2.3. Statistical methods

The following metabolite lipid and macromolecular quantities were used in subsequent analyses: creatine (Cr); glutamine (Gln); glutamate (Glu); lactate (Lac); myo-inositol (m-Ins); scyllo-inositol (s-Ins); taurine (Tau); phosphocholine (PC); glycerophosphocholine (GPC); N-Acetylaspartate (NAA); N-Acetylaspartylglutamate (NAAG); lipid signals at 0.9 and 1.3 ppm and macromolecular signals at 0.9, 1.2, 1.4, 1.7 and 2.0 ppm. The following metabolite amplitudes were combined since they are difficult to resolve reliably: phosphocholine and glycerophosphocholine (TCho); and NAA and NAAG (TNAA). All quantities were divided by their standard deviation. Since individual lipid (Lip) and macromolecule signals (MM) are known to be highly correlated these signals were combined to form average quantities labelled Lip and MM respectively. Finally, each quantity was split into quartiles to prevent outliers from dominating the analysis. Whilst LCModel™ does measure other molecules, they are typically not at high enough concentration to be detected in tumour tissue and were therefore not considered in this study.

To test the primary hypothesis, univariate Cox-Regression was performed on each individual measured molecular quantity. A multivariate model of survival was also investigated using Cox-Regression and model simplification was performed using backward stepwise model selection. All statistical analysis was performed using the survival library written for the R software package.26

3. Results

Two hundred and fourteen patients presented with a suspected brain tumour during the accrual period and 115 were eligible for inclusion in the survival analysis. A flow chart illustrating the reasons for exclusion is shown in Fig. 1. All patient deaths were a direct result of their primary disease. The mean age of patients was 90 months with a standard deviation of 55 months and 68% were male. From the patients included in the survival analysis, 78 had graded tumours and 37 were ungraded.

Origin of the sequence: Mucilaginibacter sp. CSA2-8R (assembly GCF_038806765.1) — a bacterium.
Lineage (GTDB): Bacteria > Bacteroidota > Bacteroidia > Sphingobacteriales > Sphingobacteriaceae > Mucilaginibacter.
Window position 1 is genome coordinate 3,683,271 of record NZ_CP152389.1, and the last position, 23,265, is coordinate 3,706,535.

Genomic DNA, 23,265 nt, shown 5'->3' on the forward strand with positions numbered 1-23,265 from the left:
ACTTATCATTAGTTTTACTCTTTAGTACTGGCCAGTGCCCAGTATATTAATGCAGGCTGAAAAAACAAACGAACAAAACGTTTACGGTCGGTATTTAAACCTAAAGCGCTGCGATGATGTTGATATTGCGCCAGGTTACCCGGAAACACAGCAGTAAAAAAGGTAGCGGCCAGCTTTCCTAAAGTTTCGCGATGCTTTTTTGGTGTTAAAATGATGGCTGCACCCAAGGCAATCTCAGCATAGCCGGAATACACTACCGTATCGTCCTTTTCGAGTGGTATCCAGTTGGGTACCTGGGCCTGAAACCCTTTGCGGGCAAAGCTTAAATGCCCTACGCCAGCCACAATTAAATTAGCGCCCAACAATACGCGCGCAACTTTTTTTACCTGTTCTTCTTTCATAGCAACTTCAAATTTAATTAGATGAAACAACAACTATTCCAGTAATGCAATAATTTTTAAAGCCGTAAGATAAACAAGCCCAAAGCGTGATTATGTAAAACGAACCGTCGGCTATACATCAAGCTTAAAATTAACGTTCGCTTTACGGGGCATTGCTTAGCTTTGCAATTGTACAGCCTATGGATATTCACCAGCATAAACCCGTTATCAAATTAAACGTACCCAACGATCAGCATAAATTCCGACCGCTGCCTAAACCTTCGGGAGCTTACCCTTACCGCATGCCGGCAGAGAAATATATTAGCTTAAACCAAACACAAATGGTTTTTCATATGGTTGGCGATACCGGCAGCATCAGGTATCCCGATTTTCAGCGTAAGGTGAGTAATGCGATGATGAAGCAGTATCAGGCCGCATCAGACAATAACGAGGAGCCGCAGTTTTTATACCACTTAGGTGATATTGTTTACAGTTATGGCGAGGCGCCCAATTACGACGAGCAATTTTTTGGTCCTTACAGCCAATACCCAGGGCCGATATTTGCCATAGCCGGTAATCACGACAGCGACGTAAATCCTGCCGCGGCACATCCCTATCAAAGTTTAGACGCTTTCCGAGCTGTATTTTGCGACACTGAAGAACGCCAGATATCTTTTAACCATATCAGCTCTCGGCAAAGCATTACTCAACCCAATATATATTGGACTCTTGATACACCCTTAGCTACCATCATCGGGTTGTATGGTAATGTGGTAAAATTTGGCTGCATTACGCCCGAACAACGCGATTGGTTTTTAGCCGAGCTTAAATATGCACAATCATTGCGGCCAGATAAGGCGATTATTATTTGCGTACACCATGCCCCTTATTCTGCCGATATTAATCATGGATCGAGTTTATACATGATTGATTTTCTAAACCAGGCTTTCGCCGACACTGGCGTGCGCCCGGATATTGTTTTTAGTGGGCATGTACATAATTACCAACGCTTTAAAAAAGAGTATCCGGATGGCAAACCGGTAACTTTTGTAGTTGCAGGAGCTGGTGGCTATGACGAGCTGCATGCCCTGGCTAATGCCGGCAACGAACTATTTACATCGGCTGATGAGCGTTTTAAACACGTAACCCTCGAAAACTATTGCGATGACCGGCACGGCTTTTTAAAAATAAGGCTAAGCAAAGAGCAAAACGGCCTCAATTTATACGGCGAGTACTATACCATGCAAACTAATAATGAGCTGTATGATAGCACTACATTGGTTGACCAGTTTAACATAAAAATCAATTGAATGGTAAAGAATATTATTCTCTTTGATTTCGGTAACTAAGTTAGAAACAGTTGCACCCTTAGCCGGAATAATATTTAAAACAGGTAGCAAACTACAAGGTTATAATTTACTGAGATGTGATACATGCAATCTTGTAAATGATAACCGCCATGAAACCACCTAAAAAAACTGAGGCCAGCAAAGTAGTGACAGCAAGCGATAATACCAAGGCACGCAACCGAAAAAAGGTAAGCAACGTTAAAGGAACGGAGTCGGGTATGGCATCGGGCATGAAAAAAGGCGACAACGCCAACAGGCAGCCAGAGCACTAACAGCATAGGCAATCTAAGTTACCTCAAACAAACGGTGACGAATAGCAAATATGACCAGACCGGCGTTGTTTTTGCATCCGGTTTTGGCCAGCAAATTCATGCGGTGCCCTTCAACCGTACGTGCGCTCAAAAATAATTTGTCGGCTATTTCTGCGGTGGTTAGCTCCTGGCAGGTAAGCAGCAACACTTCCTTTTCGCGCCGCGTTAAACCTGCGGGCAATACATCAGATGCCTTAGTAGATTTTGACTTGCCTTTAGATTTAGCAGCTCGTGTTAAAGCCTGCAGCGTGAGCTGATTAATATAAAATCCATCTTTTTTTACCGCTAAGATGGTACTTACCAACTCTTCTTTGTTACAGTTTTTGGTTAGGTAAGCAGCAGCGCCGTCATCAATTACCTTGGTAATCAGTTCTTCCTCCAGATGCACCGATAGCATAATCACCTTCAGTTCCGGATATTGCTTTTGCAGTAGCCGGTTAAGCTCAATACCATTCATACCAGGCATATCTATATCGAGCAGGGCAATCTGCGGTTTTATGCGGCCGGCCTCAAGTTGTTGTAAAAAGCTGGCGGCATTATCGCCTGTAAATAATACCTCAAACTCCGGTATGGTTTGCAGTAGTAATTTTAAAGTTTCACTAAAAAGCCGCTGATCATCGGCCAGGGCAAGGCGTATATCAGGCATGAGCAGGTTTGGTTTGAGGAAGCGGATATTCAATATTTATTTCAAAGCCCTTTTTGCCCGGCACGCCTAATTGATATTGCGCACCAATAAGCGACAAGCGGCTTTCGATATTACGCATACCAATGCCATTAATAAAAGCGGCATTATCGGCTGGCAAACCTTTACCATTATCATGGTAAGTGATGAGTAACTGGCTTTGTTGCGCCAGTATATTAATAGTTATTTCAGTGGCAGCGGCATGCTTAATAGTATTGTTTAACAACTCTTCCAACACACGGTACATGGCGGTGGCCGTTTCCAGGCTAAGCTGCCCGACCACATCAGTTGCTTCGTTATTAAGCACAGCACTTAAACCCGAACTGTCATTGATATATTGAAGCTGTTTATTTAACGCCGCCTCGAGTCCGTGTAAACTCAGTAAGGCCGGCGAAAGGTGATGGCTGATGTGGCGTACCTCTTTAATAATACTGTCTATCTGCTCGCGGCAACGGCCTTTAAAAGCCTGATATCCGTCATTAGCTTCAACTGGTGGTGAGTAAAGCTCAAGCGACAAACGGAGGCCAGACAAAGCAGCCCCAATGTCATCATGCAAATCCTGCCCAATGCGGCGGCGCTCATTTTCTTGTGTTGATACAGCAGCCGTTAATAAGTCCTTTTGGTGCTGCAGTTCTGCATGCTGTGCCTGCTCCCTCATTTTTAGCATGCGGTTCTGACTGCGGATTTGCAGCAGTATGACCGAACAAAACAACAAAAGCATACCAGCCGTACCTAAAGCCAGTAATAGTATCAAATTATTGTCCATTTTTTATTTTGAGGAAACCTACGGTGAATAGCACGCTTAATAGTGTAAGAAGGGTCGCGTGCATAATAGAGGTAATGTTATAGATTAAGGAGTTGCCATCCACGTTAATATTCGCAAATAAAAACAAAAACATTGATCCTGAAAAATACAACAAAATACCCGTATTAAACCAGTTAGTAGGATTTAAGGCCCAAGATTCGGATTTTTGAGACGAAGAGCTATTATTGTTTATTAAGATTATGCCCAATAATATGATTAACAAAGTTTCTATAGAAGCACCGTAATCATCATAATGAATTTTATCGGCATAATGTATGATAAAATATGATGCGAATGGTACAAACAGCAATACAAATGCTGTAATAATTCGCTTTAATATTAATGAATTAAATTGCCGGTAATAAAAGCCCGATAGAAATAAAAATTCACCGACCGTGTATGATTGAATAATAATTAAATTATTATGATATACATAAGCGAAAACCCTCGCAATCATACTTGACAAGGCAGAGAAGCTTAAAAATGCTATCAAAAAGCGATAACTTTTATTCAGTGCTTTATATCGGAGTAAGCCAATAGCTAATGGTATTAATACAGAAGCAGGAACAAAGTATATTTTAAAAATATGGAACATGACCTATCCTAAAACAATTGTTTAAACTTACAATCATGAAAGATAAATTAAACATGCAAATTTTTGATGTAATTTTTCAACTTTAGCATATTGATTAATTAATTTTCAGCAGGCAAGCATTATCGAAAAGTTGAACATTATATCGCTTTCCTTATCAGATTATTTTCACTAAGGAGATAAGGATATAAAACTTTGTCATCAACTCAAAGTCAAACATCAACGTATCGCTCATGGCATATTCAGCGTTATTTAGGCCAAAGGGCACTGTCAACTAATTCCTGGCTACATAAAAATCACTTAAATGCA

Fig. 1
Flow diagram of patients studied.

Hazard ratios, estimated by Cox-Regression, for each molecular quantity are given in Table 1. Four of the 11 quantities considered were found to be significant predictors of survival based on likelihood ratio tests (p < 0.05). The corresponding Kaplan–Meier survival curves are shown in Fig. 2; median values were used as cut-offs.

Fig. 2
A Kaplan–Meier survival plots for (A) lipids at 1.3 PPM, (B) glutamine, (C) total NAA and (D) scyllo-inositol. Significance values represent the Chi square test for equality.
Table 1
A summary of univariate survival hazard ratios and significance values for all MRS signals analysed. The likelihood ratio test was used for significance testing.

The average and standard deviation of all the four significant quantities are given in Table 2, grouped by tumour diagnosis. A summary of the distribution of diagnoses and frequency of deaths is also provided in Table 2. Patients diagnosed with pilocytic astrocytoma, optic pathway glioma, tectal plate glioma, DNET, germinoma or ependymoma in general had high survival rates. Conversely, patients with medulloblastoma, diffuse pontine glioma, atypical teratoid/rhabdiod tumour and glioblastoma had lower survival rates, confirming that the relative survival prospects for the more common tumour groups was in good agreement with other studies.27

Table 2
Patients by diagnostic groups with mean (SD) quantities (derived from concentration quartiles) of MRS signals related to survival.

An informative multivariate Cox-Regression model of survival is summarised in Table 3. The combination of glutamine, scyllo-inositol and lipids yielded a significant model based on a likelihood ratio test (p = 9e–3). The hazard ratios indicated that glutamine is a marker of improved survival whereas lipids and scyllo-inositol are markers of poor survival, consistent with Table 1.

Table 3
A summary of the multivariate Cox Regression model for all tumours; based on MRS detectable metabolites.